Impact Evaluation: The Missing Link to Scaling-Up RBF in Zambia

Collins Chansa's picture
November 28, 2012

“It works.” “It is transformative.” “It’s a catalyst.” “It is a strategic tool which can be used to reform the entire health sector.” These are some of the several positive and encouraging statements coming from the ever-increasing body of evidence on Results Based Financing (RBF). In Zambia, some results from a World Bank-supported pre-pilot project in Katete district shows improvements in incentivized and non-incentivized indicators ranging from 6 percent to 54 percent. An external data verification exercise also shows improvements in data collection and accuracy, while an independent, qualitative review showed a wide range of innovations and increased motivation of staff at health facility level.

As the interest on RBF grows, the distinct task for all proponents and implementers is to continue gathering and showcasing attributable evidence on RBF. As the Zambian Health Minister, Dr. Joseph Kasonde comments, “Where are the results coming from? Is it results-based financing or finance-based results? So far the results we have seen are impressive, but we need to be certain that it is, indeed, RBF that is triggering the change. If it works, money will be found – no doubt about this.” Coming from a very high political figure, this statement suggests that there is strong political and management support for RBF in Zambia, but that more irrefutable evidence will be needed for the Zambian Government to fully scale-up RBF to all districts. As highlighted in the Zambia National Health Strategic Plan 2011-2015, the Zambian Government is committed to exploring, evaluating, and rolling-out RBF initiatives. Thus, the role of impact evaluation in influencing change and commitment to RBF should not be overlooked.

Zimbabwe RBF Project Implementation Team 2012

This then brings me to the current debate on the RBF Community of Practice. Bruno Meessen on 29th August 2012 wrote, “Let us not make the mistake to believe that conclusive evidence from the impact evaluations will naturally bring key actors to commit to RBF. The world is simply not that rational.” While to some extent I agree with this statement, I believe that with more definitive evidence we can convince far more people. As they say in Zambia, “Those who judge before they know the facts will learn to shed tears.” And in Uganda, “The best preparation for tomorrow is to make sure today’s work is superbly done.” As such, we have to use the results from the impact evaluation to accelerate our efforts to advocate for RBF. Mind you, a number of potential donors still have the “wait and see” attitude and as we try to engage and convert these donors, we have to have all the facts on the table.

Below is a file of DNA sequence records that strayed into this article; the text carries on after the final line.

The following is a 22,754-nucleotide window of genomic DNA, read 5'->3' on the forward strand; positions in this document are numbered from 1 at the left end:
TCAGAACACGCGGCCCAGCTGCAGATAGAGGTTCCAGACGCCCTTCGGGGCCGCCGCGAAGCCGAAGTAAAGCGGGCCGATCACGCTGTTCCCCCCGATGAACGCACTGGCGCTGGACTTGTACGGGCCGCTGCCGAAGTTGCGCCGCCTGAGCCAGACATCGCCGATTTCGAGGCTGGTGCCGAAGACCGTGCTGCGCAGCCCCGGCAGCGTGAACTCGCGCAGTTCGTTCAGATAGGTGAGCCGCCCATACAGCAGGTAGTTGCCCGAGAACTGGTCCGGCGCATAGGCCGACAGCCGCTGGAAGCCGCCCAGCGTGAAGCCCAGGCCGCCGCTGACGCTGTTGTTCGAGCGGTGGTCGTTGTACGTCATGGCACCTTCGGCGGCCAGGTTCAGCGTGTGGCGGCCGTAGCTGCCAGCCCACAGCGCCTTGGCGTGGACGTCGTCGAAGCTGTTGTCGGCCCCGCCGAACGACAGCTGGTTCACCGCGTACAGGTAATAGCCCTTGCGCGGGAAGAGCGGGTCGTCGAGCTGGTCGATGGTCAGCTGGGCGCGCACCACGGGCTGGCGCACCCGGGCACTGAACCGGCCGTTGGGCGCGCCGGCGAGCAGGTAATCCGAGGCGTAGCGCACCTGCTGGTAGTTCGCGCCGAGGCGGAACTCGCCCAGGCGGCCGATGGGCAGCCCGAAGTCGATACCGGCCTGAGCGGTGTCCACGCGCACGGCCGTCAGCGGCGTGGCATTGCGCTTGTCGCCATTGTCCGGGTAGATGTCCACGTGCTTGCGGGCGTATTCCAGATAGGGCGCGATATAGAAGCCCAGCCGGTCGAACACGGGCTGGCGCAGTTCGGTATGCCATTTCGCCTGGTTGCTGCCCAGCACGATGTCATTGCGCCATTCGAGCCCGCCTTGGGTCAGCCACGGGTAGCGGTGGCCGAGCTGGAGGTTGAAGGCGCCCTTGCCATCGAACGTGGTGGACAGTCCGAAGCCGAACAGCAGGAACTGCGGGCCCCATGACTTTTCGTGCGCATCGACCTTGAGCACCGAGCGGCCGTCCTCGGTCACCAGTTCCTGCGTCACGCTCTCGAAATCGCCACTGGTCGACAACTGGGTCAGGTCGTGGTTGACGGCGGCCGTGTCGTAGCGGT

In Zambia, there is a real opportunity to evaluate the impact of RBF. This will help to provide answers to some skeptics of RBF, who appeal for more case studies detailing field experiences, success factors, and the potential advantages and disadvantages of RBF. The impact evaluation design in Zambia is robust and realistic in its approach. Quantitative and qualitative information from health facilities and households has already been collected (at baseline), while process evaluation is being conducted as part of the implementation process to account for contextual factors and explain what changes actually made the difference. At the end of the project, more data will be collected and included in the analysis. With an intervention group of 10 districts, and two matching control groups of 20 districts, it will be possible to attribute changes, and to come up with conclusive results that will separate out the effects of the mere addition of financing and that of actually embarking on results-based financing.

Thus, it is Zambia’s expectation that the World Bank-supported RBF pilot project will provide evidence on the impact of RBF initiatives. The impact evaluation should respond to the extremely relevant question posed by the Minister of Health, namely that accepting or rejecting RBF as a modality for strengthening health systems and achieving results should not be based on personal preference or faith, but should be based on evidence rooted in rigorous evaluation.


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